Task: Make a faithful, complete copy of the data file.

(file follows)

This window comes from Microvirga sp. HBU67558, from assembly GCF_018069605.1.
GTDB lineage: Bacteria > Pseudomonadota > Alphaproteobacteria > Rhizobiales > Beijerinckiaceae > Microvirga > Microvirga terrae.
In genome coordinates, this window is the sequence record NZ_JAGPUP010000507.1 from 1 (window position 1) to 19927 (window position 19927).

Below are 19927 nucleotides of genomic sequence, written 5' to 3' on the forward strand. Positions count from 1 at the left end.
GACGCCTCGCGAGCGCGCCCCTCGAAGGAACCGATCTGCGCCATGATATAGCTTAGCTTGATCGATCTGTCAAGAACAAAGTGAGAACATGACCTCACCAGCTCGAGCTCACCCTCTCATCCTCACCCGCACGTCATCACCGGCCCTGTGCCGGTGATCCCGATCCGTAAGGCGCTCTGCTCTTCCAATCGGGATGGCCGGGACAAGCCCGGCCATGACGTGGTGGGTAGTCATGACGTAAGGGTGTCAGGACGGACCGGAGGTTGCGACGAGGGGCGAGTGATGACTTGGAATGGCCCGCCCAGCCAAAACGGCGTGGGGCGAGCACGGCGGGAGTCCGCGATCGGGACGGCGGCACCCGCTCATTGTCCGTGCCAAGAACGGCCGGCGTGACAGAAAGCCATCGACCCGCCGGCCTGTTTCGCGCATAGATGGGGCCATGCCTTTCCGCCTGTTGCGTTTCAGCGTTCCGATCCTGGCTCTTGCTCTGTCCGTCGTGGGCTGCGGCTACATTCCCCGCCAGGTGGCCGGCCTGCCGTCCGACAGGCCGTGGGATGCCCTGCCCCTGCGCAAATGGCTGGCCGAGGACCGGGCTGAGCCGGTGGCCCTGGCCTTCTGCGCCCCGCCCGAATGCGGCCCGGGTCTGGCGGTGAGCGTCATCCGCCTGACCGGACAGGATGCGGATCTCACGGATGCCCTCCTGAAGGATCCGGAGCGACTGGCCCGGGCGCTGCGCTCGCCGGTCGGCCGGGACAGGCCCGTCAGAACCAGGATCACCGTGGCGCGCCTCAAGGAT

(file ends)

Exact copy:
This window comes from Microvirga sp. HBU67558, from assembly GCF_018069605.1.
GTDB lineage: Bacteria > Pseudomonadota > Alphaproteobacteria > Rhizobiales > Beijerinckiaceae > Microvirga > Microvirga terrae.
In genome coordinates, this window is the sequence record NZ_JAGPUP010000507.1 from 1 (window position 1) to 19927 (window position 19927).

Below are 19927 nucleotides of genomic sequence, written 5' to 3' on the forward strand. Positions count from 1 at the left end.
GACGCCTCGCGAGCGCGCCCCTCGAAGGAACCGATCTGCGCCATGATATAGCTTAGCTTGATCGATCTGTCAAGAACAAAGTGAGAACATGACCTCACCAGCTCGAGCTCACCCTCTCATCCTCACCCGCACGTCATCACCGGCCCTGTGCCGGTGATCCCGATCCGTAAGGCGCTCTGCTCTTCCAATCGGGATGGCCGGGACAAGCCCGGCCATGACGTGGTGGGTAGTCATGACGTAAGGGTGTCAGGACGGACCGGAGGTTGCGACGAGGGGCGAGTGATGACTTGGAATGGCCCGCCCAGCCAAAACGGCGTGGGGCGAGCACGGCGGGAGTCCGCGATCGGGACGGCGGCACCCGCTCATTGTCCGTGCCAAGAACGGCCGGCGTGACAGAAAGCCATCGACCCGCCGGCCTGTTTCGCGCATAGATGGGGCCATGCCTTTCCGCCTGTTGCGTTTCAGCGTTCCGATCCTGGCTCTTGCTCTGTCCGTCGTGGGCTGCGGCTACATTCCCCGCCAGGTGGCCGGCCTGCCGTCCGACAGGCCGTGGGATGCCCTGCCCCTGCGCAAATGGCTGGCCGAGGACCGGGCTGAGCCGGTGGCCCTGGCCTTCTGCGCCCCGCCCGAATGCGGCCCGGGTCTGGCGGTGAGCGTCATCCGCCTGACCGGACAGGATGCGGATCTCACGGATGCCCTCCTGAAGGATCCGGAGCGACTGGCCCGGGCGCTGCGCTCGCCGGTCGGCCGGGACAGGCCCGTCAGAACCAGGATCACCGTGGCGCGCCTCAAGGAT